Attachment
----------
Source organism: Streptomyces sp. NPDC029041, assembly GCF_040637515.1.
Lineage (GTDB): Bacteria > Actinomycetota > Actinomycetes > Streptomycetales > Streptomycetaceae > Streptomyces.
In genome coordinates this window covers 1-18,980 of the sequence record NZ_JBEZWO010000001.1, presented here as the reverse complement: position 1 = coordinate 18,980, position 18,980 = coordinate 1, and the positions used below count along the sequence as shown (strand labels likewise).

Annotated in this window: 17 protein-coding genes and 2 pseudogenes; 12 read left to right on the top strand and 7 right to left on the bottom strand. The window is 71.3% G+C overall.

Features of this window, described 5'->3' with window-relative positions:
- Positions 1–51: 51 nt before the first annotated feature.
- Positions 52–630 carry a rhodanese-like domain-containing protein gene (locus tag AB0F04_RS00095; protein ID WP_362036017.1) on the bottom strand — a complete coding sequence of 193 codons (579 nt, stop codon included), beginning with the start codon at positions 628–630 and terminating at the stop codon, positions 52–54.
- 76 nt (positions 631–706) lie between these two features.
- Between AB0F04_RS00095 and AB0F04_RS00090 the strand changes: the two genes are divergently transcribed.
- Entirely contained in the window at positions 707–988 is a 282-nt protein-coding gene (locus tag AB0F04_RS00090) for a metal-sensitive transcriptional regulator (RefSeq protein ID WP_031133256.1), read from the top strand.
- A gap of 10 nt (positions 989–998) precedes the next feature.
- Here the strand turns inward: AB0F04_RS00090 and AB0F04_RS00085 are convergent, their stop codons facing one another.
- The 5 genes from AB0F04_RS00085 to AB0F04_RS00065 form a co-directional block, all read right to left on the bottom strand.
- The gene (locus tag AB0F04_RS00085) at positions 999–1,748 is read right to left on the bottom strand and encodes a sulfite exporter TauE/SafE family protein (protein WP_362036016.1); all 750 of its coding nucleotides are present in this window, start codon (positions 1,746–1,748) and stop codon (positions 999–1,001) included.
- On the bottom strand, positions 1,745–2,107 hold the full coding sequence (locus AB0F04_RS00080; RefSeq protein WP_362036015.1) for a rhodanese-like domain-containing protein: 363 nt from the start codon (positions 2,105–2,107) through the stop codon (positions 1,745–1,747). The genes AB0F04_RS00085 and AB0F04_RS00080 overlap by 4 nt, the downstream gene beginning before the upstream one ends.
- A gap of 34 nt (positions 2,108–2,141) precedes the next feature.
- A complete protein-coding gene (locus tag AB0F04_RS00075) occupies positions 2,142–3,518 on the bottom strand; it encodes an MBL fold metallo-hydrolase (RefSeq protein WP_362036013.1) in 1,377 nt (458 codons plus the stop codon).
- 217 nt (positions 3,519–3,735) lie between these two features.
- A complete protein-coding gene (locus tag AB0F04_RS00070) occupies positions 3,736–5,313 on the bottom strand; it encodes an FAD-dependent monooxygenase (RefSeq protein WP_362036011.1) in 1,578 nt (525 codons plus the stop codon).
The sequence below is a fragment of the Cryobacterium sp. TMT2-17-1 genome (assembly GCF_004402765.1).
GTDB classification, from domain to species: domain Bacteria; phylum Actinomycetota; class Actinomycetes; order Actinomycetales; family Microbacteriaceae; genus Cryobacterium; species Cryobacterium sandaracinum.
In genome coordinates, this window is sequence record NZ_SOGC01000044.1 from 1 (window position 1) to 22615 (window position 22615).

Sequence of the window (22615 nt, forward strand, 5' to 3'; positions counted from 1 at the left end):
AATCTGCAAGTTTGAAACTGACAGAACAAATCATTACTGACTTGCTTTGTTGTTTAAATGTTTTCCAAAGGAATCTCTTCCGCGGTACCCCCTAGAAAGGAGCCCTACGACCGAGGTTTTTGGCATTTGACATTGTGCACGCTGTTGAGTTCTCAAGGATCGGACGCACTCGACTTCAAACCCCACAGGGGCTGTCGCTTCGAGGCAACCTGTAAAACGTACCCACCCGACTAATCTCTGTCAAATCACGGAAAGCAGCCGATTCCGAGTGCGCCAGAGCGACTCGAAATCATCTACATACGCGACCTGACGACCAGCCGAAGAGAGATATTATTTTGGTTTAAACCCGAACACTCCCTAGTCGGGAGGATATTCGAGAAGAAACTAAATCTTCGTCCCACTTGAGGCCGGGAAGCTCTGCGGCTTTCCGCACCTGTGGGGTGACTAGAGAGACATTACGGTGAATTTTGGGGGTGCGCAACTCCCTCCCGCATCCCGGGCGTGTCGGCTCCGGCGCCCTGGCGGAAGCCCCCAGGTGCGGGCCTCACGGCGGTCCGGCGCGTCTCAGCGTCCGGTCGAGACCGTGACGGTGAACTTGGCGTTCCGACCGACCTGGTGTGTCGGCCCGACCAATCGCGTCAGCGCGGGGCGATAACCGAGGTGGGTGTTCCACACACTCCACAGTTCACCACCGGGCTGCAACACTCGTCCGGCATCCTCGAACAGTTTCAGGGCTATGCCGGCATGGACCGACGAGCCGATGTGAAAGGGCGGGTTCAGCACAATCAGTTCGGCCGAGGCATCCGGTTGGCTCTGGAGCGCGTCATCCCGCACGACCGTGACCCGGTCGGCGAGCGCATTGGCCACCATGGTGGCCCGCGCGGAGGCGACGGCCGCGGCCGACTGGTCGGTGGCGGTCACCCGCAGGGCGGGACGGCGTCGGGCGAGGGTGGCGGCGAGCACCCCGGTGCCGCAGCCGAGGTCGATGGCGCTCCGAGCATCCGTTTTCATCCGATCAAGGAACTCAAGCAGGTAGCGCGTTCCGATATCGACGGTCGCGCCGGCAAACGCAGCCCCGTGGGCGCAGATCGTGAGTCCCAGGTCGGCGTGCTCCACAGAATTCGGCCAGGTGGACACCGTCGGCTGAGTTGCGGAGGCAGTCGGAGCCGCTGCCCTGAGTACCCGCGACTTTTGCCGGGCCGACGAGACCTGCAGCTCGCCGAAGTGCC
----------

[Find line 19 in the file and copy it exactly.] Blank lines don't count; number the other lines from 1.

- A complete protein-coding gene (locus tag AB0F04_RS00070) occupies positions 3,736–5,313 on the bottom strand; it encodes an FAD-dependent monooxygenase (RefSeq protein WP_362036011.1) in 1,578 nt (525 codons plus the stop codon).